If I were to make any changes to the release, I would have asked for the two CDs worth of material to have been given this fantastic vinyl treatment as well, though! (If I’d wanted CDs I’d have bought the box set on CD, right?… although, funny enough, the Live CD is exclusive to the vinyl box set and isn’t included with the CD box set… funny, that. *shrug*)

As if all of the above is not enough, the box set also includes a poster (reproducing the artwork from “Final Statement“) and an exclusive live DVD filmed in 2008.  I wasn’t terribly impressed with either of the live releases, but truth be told, the box set is pretty damn thorough, and it was very cool of the band to add them.

In reality, only a couple of things could have made this box set a 10/10 instead of a 9/10, and since the both involve album artwork and other printed materials, I guess these are purely esthetic concerns.

I really wish the artwork on the LP jackets had been made from higher quality source material. With the exception of “England Made Me“, they look very pixelated, as though the cover art was downloaded off the web and enlarged. They actually look like someone just enlarged the CD cover as opposed to printing it LP-sized from the original. It gives them a vague “bootleg quality” feel. My best guess is that the album covers were probably created as CD-size images since the original releases were CD-only. Nevertheless… maybe with a bit of sleuthing they could have found the original images and recreated the album covers using slightly higher quality graphics? Bit of a shame, really.

I would have preferred it had the LP sleeves more closely replicated the original artwork, including lyrics and inner photos as they were presented in the original CD releases. Especially “Passionoia“! A gatefold sleeve featuring the full photo with the band chilling in the sun while a dead guy floats naked in the pool would have been awesome!

Instead, we only get the front cover photo that features Sarah sunbathing by the pool . Yes, there are some mysterious feet in the pool, off to the left of the image, but if you haven’t seen the original artwork, you’ve no idea what they are and would likely assume it’s some random swimmer. The whole concept of the covert art is lost. Rather than relaxing beside a pool, blithely ignoring the fact that the pool contains a dead man floating naked, she just looks like she’s on vacation somewhere. The back cover photo of Luke Haines and John Moore sipping drinks beside the same pool, with the same dead man, is nowhere to be seen. Yes, these pictures can be found in the teenie-weenie CD-sized booklet, but it would have been nice to have them reproduced on the LPs, replicating somewhat the original presentation of the CD release, and keeping the spirit of the original concept for the album cover intact. The resulting artwork (or lack thereof) feels a bit cheap and turns an amusingly subversive album cover into something completely banal.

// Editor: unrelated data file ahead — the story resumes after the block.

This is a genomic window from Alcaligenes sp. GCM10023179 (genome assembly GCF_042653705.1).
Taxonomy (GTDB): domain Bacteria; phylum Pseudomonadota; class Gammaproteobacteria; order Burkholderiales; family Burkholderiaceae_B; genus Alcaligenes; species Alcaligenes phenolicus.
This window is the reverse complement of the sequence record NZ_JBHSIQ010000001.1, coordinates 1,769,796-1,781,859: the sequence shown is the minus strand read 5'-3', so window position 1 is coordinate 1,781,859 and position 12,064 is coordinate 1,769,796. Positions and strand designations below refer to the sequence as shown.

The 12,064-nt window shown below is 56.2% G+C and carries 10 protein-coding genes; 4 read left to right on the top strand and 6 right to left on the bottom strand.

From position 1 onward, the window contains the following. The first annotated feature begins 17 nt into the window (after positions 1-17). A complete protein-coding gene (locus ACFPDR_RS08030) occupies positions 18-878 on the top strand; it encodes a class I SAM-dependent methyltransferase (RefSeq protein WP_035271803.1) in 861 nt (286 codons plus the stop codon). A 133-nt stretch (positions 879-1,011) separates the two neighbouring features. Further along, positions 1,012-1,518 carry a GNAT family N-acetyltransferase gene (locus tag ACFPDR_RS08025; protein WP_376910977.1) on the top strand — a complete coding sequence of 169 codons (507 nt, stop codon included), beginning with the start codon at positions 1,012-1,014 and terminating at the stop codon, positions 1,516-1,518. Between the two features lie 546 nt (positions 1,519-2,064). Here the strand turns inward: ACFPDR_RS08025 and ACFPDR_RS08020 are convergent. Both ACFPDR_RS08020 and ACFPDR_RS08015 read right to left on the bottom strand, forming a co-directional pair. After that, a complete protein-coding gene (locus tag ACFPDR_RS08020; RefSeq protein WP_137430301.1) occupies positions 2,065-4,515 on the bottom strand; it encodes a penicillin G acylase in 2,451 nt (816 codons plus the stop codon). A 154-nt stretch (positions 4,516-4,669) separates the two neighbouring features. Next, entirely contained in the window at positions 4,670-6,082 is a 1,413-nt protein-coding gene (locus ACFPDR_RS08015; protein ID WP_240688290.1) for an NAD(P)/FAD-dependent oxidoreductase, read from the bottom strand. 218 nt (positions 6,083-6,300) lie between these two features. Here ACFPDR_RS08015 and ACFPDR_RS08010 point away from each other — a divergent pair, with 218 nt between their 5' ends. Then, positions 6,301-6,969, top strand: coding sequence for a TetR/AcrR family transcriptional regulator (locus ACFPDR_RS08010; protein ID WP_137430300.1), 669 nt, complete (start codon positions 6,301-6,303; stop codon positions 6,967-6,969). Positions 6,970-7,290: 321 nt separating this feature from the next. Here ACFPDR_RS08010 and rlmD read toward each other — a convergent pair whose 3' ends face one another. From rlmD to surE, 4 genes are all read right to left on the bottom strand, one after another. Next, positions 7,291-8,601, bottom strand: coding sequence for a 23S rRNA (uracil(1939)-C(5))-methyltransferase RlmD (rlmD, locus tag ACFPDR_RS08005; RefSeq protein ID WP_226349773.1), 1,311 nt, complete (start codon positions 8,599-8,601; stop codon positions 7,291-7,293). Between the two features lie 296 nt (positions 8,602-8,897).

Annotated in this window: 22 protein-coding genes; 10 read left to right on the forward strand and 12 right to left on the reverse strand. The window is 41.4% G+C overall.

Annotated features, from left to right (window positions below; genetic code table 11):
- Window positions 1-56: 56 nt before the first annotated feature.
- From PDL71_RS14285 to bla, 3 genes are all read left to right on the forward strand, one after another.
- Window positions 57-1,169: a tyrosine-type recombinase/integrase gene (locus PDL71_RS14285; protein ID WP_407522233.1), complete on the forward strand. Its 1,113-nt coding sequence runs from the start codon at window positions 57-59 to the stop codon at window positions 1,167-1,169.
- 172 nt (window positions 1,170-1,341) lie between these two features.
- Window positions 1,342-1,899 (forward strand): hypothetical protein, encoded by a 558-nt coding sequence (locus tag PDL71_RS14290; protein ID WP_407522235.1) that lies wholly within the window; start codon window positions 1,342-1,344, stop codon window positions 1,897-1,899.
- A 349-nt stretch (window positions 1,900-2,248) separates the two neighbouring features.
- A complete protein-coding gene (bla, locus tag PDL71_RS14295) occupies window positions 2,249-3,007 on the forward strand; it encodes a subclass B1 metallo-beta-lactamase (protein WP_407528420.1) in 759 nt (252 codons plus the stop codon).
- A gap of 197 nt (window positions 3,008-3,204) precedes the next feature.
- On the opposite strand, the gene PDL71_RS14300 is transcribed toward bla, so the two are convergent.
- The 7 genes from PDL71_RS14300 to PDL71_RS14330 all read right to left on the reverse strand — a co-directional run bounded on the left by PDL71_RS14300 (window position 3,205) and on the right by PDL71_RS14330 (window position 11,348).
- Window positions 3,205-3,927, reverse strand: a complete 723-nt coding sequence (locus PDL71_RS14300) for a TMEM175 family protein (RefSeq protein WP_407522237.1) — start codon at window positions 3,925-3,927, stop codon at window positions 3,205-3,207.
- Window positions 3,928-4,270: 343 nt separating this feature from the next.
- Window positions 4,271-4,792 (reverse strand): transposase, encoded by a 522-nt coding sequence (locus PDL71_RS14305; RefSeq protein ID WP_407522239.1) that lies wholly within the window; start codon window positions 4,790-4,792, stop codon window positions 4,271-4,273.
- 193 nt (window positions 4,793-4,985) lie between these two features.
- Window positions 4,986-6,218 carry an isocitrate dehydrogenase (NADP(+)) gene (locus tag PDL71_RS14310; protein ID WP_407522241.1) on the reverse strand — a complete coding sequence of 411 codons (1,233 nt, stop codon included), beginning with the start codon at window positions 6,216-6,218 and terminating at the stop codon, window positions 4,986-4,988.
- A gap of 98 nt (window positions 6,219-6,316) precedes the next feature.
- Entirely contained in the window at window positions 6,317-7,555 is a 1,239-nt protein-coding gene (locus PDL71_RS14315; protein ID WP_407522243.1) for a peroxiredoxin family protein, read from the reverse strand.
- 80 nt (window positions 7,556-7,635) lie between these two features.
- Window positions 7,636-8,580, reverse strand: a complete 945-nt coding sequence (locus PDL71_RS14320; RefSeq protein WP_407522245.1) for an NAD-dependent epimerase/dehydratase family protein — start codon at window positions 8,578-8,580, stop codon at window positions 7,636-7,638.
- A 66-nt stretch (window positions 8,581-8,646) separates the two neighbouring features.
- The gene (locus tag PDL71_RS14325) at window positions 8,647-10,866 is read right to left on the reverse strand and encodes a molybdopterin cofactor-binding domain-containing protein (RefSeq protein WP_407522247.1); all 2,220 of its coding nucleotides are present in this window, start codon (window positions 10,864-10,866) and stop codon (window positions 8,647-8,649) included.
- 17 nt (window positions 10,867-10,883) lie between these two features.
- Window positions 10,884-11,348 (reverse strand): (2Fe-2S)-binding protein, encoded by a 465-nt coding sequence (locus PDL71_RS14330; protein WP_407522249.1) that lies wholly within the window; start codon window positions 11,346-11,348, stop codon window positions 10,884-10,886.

It would also have been classy to produce a slightly larger booklet… but, as I said, these are all esthetic complaints. The box set itself is ABSOLUTELY worth having and it is a MUST for any fan of the band, and for any fan of indie pop that isn’t afraid to experiment with pop, rock, and whatever else takes their fancy on any given day!

What always matters most is the sound, and in this regard, this box set is exceptional. Here, they spared no expense. What is also so impressive is that they managed to create a box set that features all three of the band’s albums despite the fact that each one of the albums was released on a different record label: first Chrysalis in 1998, then NUDE Records in 2000, and finally One Little Indian in 2003.

I can’t imagine the negotiating that must have taken place behind the scenes in order to bring everything all together in one place.

That said, there are at least 5 official Black Box Recorder songs *NOT* included in this box set, all from the US-release of “The Worst of Black Box Recorder” CD… so perhaps negotiations with Jetset Records were unsuccessful? It’s a bit of a missed opportunity to me, but it is what it is. To be honest, I never thought I would see the day that I’d own all three of these albums on vinyl, and certainly not sounding as good as they do! So, I’ll take the win!

These are the songs that are not included in the box set: “Season in the Sun“, “Lord Lucan is Missing (Studio Version)“, “Jackie Sixty“, “Wonderful Life“, and “Factory Radio“. There are also a couple of “radio edits” not included, but these are literally edited by only a few seconds, and not remixed in any way to my knowledge, so really for insane completists only.

Speaking of completists, I bought a used copy of the “England Made Me” single on 7″, specifically to get the studio version of B-side “Lord Lucan is Missing“, which is one of the missing tracks, and one of my favs!

What did you think of this box set? Are you now, or have you ever been a BBR fan? Leave a comment below!